I always appreciate an album that has an “epic” feel to it. That word is so over-used that it may not describe much anymore, but you know it when you feel it. You understand when music is taking you somewhere, has a destination, and bears profound importance. Anberlin’s 2007 release Cities fits the bill.
This is my favorite Anberlin album to this day, over six years later. I still remember being home on spring break, having my wisdom teeth taken out, and going to pick up this album at Best Buy the next day. I lay on the brown carpet in the upstairs “band room,” taking in the lyrics from the liner notes as I listened for the first time. From the eerie, noise-laden opening track, the listener can tell this effort will be serious. As the journey progresses, there are some pop-accessible tracks such as “Adelaide” which balance the weightiness of “Hello, Alone” and “Unwinding Cable Car,” for better or worse. Of course, it is the more sober songs which drew me in.
Throughout the album, the drums stand out much more than in Anberlin’s previous releases. In addition to a more prominent place in the mix, the licks of Nathan Young require a dose of technicality. The guitar parts aren’t incredibly complicated, but the tones and effects used add greatly to the feel of each song. Perhaps the most impressive aspect of the album to me is the dynamic range. I don’t mean that songs start out quiet and build to a loud finish, but that the band wrote a collection of songs which covers the whole gamut. Commonly, a band will throw an acoustic ballad in amid a collection of rock tracks, but Anberlin takes it much further. They go from full-force anthems to mid-tempo synth-rock to delicate acoustic strumming and beyond. As opposed to feeling disjointed, the songs actually meld wonderfully. They stand relatively well on their own, too. All along, Stephen Christian’s strong tenor delivers, even as he dips into falsetto in the more intricate passages.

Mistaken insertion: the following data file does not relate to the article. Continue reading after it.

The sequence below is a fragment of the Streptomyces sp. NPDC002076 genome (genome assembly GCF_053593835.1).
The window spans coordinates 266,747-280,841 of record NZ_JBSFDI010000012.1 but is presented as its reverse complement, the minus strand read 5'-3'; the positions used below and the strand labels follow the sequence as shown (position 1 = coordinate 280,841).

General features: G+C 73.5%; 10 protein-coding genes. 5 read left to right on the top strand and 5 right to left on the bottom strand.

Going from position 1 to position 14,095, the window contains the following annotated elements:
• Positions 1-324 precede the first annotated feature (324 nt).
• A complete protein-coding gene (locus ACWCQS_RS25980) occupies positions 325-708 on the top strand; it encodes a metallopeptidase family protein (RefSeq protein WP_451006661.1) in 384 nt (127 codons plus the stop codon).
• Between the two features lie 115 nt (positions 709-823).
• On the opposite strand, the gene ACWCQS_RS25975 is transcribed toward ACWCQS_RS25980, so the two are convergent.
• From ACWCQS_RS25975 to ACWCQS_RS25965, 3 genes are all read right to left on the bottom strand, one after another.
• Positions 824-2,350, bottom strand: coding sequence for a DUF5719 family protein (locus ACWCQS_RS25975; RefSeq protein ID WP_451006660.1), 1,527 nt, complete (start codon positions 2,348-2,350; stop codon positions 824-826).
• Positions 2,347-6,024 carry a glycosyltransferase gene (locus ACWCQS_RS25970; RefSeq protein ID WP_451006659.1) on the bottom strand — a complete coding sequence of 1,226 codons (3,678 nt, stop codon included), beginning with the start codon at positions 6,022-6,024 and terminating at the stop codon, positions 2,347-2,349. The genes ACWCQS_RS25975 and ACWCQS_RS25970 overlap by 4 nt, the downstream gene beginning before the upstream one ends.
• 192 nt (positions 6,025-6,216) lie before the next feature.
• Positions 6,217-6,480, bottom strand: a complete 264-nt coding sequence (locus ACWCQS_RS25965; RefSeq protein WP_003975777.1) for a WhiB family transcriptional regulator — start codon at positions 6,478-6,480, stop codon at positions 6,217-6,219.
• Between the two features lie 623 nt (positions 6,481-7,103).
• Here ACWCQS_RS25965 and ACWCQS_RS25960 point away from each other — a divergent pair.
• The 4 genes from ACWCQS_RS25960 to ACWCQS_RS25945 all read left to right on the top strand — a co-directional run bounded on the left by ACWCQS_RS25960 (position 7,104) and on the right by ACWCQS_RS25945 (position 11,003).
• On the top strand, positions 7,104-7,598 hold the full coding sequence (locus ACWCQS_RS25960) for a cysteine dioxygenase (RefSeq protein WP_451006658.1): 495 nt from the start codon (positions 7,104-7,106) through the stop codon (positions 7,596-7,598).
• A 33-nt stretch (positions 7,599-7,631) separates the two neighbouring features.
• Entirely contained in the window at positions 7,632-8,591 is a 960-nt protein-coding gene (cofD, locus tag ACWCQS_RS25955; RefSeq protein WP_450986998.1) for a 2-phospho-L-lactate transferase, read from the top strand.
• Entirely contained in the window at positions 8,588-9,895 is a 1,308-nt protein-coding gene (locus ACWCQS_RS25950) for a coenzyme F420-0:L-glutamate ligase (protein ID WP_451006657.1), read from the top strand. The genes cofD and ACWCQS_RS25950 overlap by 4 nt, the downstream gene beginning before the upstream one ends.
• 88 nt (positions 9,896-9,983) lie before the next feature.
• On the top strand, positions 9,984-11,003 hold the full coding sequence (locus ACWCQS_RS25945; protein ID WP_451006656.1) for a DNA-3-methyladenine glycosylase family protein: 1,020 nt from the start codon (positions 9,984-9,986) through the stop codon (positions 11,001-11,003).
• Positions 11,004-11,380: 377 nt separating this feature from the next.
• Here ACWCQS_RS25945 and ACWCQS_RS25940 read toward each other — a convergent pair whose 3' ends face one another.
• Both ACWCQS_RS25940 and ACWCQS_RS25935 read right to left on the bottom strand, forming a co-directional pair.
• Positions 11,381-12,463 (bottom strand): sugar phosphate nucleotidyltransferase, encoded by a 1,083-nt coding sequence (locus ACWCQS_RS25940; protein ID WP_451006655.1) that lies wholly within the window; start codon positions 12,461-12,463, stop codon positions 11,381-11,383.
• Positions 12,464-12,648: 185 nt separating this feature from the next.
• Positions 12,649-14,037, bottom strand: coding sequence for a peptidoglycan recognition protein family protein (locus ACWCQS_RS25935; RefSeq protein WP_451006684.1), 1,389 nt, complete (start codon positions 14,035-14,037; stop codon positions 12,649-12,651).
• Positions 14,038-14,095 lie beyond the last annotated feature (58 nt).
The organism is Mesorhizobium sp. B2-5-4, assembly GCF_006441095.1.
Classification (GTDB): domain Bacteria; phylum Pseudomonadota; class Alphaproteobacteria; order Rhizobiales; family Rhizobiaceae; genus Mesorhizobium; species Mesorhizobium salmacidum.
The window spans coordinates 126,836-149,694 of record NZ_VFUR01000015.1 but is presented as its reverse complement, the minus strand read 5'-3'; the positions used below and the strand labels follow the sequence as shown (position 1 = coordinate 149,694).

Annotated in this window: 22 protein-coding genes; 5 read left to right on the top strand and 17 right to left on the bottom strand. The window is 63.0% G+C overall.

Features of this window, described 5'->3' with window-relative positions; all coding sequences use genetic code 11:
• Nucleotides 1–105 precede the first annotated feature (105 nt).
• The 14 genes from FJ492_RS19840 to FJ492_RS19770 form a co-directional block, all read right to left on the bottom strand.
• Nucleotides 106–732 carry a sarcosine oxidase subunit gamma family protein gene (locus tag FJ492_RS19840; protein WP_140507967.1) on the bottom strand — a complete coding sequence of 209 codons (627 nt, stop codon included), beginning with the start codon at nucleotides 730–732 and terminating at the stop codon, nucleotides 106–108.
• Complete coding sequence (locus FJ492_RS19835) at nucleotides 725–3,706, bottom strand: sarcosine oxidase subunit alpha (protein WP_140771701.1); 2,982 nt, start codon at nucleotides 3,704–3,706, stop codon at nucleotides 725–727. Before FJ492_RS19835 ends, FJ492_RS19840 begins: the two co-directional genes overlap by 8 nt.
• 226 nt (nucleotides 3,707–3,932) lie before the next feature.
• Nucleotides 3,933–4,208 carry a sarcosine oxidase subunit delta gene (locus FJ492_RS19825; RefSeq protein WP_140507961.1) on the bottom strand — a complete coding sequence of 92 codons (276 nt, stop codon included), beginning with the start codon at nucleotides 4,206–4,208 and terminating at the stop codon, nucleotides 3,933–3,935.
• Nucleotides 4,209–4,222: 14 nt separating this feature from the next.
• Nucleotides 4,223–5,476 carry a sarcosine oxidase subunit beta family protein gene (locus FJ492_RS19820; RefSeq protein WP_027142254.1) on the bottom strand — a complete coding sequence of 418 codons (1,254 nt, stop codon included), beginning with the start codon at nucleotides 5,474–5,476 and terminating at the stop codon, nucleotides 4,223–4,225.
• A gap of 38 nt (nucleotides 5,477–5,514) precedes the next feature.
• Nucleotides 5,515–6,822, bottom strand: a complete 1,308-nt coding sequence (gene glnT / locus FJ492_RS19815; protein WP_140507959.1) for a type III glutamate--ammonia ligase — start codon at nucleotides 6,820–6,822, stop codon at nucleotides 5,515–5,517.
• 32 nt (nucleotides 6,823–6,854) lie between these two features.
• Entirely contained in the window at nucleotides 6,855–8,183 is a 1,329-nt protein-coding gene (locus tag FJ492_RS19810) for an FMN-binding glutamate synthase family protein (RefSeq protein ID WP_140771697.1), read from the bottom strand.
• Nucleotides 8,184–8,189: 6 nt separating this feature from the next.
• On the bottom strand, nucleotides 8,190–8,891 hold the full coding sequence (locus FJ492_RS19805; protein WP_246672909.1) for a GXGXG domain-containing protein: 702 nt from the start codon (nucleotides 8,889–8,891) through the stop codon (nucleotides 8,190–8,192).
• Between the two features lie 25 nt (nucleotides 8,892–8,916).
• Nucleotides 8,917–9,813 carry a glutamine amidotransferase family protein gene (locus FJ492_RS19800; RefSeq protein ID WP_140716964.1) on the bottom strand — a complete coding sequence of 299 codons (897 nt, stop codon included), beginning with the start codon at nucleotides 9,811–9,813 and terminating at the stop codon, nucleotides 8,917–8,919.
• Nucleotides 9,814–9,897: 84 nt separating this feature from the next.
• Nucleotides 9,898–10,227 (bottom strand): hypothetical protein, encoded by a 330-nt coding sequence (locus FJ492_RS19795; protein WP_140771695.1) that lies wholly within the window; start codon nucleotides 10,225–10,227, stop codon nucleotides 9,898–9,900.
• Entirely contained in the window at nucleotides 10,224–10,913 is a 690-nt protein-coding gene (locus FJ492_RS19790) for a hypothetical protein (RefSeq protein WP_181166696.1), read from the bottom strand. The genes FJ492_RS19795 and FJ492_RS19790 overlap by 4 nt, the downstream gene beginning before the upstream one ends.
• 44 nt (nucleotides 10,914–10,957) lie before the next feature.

The other thing I love is how the simplicity of the title gives a cohesive context to the songs. The word “cities” conjures notions of traveling, listlessness, and disconnection, being far from home. Many of the lyrics deal in exactly these avenues. Some of my favorite lines are from “Dismantle. Repair.”
One last glance from a taxi cab
Images scar my mind
Four weeks felt like years
Since your full attention was all mine
The night was young and so were we
We talked about life, God, death, and your family
Didn’t want any promises
Just my undivided honesty
Many lines speak of lost relationships or the internal struggle of not being anchored, floating from city to city. While the band may not have intended this interpretation exactly, it’s what pulls everything into focus for me. Disconnection. Drifting. Cities.
Lastly, the closing track, “Fin,” is the definition of epic. Clocking in at just under nine minutes, it wanders through simple acoustic verses, wall-of-sound choruses, sparse interludes, and choral refrains. Anticipation builds and bursts into heavy torrents of rock no less than twice as Christian wails melodically, singing of the “patron saint of lost causes.” Best of all, Young pushes himself to the limits as he thrashes on the drums, hardly repeating a fill or stroke. The song closes with spacey vocals, interesting percussion, and a huge power chord ringing out, leaving the listener standing at the edge.
Overall, this is an album worth listening to from beginning to end, journeying with the band through highs and lows, light and dark, before finally resolving on a hopeful note. It inspired me through the latter part of my college years, and it stands as a monument in Anberlin’s career.
You can find the epic rock of Anberlin’s Cities on Spotify or Amazon.